Many corn growers prefer strip-till vs. no-till because it creates warmer, drier and looser soil conditions to plant in the intended row area early in the growing season, according to a report by U.S. and Australian scientists.
Corn yields may not be significantly better with strip-till than with no-till when corn is planted on the same day, but strip-till enables a much longer planting season duration on finer-textured and poorly drained soils, studies say. (Photo from North Dakota State Univ.)
Corn yields with strip-till have consistently been similar to those with conventional tillage when corn follows soybean in rotation, according to scientists Drew Lyon, University of Nebraska, Lincoln; Tony Vyn, Purdue University; Sarah Bruce, CSIRO Sustainable Ecosystems, Australia; and Gary Peterson, Colorado State University.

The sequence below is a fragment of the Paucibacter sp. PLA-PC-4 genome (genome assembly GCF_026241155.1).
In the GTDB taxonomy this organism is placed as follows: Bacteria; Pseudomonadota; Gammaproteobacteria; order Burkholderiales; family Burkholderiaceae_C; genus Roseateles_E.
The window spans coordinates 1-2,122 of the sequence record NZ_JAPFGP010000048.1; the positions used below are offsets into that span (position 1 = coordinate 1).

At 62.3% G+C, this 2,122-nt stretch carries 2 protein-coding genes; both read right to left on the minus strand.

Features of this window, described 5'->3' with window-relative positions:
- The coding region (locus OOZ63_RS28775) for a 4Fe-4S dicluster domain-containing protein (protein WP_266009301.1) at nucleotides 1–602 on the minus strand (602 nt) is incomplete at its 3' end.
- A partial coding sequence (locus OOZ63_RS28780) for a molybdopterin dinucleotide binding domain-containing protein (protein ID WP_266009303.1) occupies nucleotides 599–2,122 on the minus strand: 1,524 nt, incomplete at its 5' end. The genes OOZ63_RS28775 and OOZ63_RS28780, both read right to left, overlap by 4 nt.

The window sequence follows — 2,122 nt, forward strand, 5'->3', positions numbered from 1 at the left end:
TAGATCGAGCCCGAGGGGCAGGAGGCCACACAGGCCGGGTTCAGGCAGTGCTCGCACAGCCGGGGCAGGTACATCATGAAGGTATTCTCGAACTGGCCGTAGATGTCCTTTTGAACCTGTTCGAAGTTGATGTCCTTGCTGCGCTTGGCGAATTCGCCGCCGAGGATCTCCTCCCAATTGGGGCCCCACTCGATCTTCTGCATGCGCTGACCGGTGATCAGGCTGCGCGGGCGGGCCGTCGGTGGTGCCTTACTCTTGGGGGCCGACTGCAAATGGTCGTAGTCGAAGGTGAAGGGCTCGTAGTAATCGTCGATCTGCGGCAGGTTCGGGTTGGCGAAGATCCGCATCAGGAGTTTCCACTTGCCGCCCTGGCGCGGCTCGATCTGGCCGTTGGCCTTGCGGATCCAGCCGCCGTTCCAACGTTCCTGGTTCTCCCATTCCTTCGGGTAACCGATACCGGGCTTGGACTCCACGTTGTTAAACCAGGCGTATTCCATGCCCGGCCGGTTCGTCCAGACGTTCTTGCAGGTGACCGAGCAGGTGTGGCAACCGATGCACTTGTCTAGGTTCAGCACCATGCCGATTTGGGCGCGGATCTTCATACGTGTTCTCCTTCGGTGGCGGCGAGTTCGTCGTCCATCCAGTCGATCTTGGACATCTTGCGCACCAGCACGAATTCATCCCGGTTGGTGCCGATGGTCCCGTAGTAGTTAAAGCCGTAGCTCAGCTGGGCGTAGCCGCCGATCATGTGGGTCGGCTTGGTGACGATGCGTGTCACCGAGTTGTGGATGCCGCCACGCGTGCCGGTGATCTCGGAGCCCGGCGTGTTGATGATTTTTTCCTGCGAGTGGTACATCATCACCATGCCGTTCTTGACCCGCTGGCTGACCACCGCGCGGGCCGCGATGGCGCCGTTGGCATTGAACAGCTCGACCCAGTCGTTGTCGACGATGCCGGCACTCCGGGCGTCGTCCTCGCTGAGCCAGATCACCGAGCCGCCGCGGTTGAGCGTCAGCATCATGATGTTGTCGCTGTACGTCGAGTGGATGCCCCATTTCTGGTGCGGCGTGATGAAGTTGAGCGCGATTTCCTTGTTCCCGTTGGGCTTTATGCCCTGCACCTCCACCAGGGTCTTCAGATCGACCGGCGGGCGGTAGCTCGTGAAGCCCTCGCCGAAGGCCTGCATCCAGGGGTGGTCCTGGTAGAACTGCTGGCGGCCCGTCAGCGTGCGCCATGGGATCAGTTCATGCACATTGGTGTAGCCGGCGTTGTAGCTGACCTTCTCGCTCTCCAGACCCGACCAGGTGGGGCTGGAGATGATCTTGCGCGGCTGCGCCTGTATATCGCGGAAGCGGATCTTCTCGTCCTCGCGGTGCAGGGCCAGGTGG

These scientists gave an overview of conservation tillage systems worldwide at the 2004 Australian Society of Agronomy Conference
While corn yields may not be significantly better with strip-till than with no-till when corn is planted on the same day, strip-till enables a much longer planting season duration on finer-textured and poorly drained soils.
Furthermore, strip-till ensures warmer conditions in the row area after planting than with no-till alone.
Strip-till also provides a convenient tool to incorporate fertilizer materials in bands below the intended row zones. Such deep nutrient banding may be beneficial to corn and soybean when nutrient stratification has occurred on long-term conservation-tilled fields, and when exchangeable potassium levels are low.
Strip-till is a particularly promising conservation tillage system in the more humid areas with cool springs and fine-textured soils because it combines the surface-residue conserving benefits of no-till with the planting flexibility and yield consistency of conventional tillage systems.
In fact, surveys taken after planting cannot generally distinguish a no-till field from a strip-till field, and so these two systems are combined.